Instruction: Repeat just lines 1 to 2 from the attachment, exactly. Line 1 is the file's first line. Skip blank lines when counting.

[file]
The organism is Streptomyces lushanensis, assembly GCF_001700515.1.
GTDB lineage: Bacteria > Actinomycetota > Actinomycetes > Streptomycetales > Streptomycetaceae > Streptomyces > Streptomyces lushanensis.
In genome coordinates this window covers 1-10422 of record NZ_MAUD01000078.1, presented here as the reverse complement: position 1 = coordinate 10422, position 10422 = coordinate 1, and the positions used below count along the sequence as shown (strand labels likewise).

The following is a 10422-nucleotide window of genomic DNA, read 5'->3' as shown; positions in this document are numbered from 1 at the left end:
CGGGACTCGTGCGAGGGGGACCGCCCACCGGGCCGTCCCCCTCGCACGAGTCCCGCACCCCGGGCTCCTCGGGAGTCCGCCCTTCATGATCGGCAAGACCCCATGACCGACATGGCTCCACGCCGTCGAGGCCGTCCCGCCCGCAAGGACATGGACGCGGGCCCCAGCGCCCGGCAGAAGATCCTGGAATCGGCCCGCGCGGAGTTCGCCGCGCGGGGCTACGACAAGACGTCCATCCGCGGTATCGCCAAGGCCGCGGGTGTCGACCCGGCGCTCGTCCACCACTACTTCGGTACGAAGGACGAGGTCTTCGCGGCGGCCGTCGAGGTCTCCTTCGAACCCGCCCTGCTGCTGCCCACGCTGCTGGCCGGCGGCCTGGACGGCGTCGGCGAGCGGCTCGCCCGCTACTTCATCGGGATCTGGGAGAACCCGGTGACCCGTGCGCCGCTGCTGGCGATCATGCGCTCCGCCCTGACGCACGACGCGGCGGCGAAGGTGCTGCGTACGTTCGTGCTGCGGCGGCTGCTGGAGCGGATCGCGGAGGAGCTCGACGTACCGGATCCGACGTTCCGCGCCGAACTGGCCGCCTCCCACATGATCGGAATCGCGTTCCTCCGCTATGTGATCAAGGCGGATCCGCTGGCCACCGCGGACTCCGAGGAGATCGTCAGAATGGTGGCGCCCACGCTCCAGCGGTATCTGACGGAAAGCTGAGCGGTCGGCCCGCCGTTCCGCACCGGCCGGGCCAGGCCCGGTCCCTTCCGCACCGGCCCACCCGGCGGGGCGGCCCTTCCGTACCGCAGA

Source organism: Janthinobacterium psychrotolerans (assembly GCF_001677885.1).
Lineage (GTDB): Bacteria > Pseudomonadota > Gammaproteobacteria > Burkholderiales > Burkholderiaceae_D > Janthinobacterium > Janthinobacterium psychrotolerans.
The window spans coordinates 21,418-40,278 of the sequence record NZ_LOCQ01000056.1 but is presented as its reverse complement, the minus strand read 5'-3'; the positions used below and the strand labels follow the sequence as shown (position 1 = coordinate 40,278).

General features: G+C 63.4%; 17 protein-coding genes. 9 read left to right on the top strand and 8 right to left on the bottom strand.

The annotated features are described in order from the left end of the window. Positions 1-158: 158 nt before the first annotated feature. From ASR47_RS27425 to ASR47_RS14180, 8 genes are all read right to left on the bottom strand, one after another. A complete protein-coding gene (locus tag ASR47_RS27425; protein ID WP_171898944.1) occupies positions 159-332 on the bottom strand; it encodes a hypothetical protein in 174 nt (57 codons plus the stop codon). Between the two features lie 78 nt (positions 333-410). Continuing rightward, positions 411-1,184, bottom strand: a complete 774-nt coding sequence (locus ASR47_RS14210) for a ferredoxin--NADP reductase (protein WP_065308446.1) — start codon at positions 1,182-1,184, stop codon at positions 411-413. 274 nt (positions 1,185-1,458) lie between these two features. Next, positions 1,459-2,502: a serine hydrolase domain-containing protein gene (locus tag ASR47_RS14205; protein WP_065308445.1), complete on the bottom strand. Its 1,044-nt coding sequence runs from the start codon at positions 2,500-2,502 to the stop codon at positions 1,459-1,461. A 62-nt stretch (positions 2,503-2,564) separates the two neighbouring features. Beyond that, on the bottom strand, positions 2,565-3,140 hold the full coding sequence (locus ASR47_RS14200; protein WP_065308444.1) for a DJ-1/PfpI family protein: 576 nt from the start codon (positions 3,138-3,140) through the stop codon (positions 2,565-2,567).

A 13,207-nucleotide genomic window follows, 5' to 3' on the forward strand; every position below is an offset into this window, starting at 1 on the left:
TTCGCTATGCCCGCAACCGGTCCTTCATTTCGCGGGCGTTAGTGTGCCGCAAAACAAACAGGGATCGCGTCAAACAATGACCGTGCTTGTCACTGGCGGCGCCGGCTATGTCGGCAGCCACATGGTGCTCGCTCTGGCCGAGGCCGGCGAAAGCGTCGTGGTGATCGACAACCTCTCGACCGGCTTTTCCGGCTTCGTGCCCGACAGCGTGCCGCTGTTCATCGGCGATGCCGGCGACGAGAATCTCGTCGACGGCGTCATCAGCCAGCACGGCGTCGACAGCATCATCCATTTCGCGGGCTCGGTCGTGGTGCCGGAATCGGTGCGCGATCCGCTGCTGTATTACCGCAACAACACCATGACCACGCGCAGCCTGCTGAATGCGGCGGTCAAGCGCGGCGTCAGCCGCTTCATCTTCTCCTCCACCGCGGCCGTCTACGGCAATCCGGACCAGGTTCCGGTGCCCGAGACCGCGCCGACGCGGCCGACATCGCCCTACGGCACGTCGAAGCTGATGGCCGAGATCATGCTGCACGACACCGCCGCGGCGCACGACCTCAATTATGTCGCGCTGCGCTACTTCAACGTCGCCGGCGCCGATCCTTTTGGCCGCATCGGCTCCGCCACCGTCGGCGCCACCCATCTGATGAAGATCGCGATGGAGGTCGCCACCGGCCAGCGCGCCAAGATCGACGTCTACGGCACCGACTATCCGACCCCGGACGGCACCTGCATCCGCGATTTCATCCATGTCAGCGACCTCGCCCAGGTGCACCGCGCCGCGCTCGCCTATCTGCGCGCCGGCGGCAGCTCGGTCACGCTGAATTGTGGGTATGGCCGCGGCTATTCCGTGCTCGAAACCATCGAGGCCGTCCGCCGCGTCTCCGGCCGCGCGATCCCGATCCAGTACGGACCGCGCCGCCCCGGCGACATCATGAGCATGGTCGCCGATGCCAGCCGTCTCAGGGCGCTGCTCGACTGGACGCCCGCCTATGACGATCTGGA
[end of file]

The organism is Streptomyces lushanensis, assembly GCF_001700515.1.
GTDB lineage: Bacteria > Actinomycetota > Actinomycetes > Streptomycetales > Streptomycetaceae > Streptomyces > Streptomyces lushanensis.